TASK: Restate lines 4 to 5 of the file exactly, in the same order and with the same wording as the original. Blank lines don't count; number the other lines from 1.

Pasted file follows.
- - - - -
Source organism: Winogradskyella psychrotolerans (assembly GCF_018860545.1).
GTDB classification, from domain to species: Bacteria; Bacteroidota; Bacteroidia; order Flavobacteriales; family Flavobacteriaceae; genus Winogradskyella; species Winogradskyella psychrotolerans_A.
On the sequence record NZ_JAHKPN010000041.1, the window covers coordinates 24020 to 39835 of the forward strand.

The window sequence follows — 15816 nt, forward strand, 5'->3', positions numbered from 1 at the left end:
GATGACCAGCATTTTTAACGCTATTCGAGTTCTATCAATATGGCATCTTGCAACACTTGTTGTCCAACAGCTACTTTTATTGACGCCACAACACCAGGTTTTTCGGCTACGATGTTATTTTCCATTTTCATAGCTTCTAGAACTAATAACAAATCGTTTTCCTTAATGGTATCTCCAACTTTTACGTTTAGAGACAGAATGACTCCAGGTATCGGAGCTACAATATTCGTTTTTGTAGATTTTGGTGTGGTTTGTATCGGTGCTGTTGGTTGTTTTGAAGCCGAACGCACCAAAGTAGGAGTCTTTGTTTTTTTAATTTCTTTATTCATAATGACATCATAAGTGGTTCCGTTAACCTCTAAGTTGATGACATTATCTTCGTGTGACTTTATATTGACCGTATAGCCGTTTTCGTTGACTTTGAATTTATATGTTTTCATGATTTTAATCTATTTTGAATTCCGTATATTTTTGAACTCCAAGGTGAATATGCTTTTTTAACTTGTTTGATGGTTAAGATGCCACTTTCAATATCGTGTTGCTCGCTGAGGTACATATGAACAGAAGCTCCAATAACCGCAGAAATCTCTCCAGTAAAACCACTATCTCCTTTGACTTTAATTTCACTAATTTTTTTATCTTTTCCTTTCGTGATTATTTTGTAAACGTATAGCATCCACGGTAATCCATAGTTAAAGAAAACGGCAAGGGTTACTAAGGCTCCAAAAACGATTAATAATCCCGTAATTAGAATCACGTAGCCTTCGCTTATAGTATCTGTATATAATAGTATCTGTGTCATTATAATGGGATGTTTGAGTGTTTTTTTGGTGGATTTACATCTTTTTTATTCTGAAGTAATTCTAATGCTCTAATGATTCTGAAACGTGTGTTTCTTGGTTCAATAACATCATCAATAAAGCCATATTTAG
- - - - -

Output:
The window sequence follows — 15816 nt, forward strand, 5'->3', positions numbered from 1 at the left end:
GATGACCAGCATTTTTAACGCTATTCGAGTTCTATCAATATGGCATCTTGCAACACTTGTTGTCCAACAGCTACTTTTATTGACGCCACAACACCAGGTTTTTCGGCTACGATGTTATTTTCCATTTTCATAGCTTCTAGAACTAATAACAAATCGTTTTCCTTAATGGTATCTCCAACTTTTACGTTTAGAGACAGAATGACTCCAGGTATCGGAGCTACAATATTCGTTTTTGTAGATTTTGGTGTGGTTTGTATCGGTGCTGTTGGTTGTTTTGAAGCCGAACGCACCAAAGTAGGAGTCTTTGTTTTTTTAATTTCTTTATTCATAATGACATCATAAGTGGTTCCGTTAACCTCTAAGTTGATGACATTATCTTCGTGTGACTTTATATTGACCGTATAGCCGTTTTCGTTGACTTTGAATTTATATGTTTTCATGATTTTAATCTATTTTGAATTCCGTATATTTTTGAACTCCAAGGTGAATATGCTTTTTTAACTTGTTTGATGGTTAAGATGCCACTTTCAATATCGTGTTGCTCGCTGAGGTACATATGAACAGAAGCTCCAATAACCGCAGAAATCTCTCCAGTAAAACCACTATCTCCTTTGACTTTAATTTCACTAATTTTTTTATCTTTTCCTTTCGTGATTATTTTGTAAACGTATAGCATCCACGGTAATCCATAGTTAAAGAAAACGGCAAGGGTTACTAAGGCTCCAAAAACGATTAATAATCCCGTAATTAGAATCACGTAGCCTTCGCTTATAGTATCTGTATATAATAGTATCTGTGTCATTATAATGGGATGTTTGAGTGTTTTTTTGGTGGATTTACATCTTTTTTATTCTGAAGTAATTCTAATGCTCTAATGATTCTGAAACGTGTGTTTCTTGGTTCAATAACATCATCAATAAAGCCATATTTAG